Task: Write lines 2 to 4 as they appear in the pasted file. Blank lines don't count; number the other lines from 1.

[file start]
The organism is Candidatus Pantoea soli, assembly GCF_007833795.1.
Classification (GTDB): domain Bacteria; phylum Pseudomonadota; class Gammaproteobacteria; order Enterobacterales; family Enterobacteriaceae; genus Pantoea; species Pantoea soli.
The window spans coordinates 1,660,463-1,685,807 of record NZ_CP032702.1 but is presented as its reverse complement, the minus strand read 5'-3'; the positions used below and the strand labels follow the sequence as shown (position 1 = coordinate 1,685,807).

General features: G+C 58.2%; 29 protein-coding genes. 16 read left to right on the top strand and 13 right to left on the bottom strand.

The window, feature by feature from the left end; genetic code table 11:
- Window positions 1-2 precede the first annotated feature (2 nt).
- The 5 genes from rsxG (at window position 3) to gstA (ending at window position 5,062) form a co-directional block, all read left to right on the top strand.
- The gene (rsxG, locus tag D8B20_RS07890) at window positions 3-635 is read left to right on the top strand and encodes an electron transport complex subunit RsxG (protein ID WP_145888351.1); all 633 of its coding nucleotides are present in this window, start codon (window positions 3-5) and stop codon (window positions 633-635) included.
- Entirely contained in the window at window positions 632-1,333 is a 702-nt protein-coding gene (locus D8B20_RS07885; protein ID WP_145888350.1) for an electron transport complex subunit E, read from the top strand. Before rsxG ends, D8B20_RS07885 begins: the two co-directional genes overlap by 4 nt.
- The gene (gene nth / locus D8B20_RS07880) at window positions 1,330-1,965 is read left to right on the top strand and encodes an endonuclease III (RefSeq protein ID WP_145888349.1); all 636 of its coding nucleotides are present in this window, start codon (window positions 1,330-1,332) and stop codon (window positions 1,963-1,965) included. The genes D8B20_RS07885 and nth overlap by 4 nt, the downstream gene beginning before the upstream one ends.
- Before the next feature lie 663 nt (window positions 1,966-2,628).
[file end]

Classification (GTDB): domain Bacteria; phylum Pseudomonadota; class Gammaproteobacteria; order Enterobacterales; family Enterobacteriaceae; genus Pantoea; species Pantoea soli.
The window spans coordinates 1,660,463-1,685,807 of record NZ_CP032702.1 but is presented as its reverse complement, the minus strand read 5'-3'; the positions used below and the strand labels follow the sequence as shown (position 1 = coordinate 1,685,807).

General features: G+C 58.2%; 29 protein-coding genes. 16 read left to right on the top strand and 13 right to left on the bottom strand.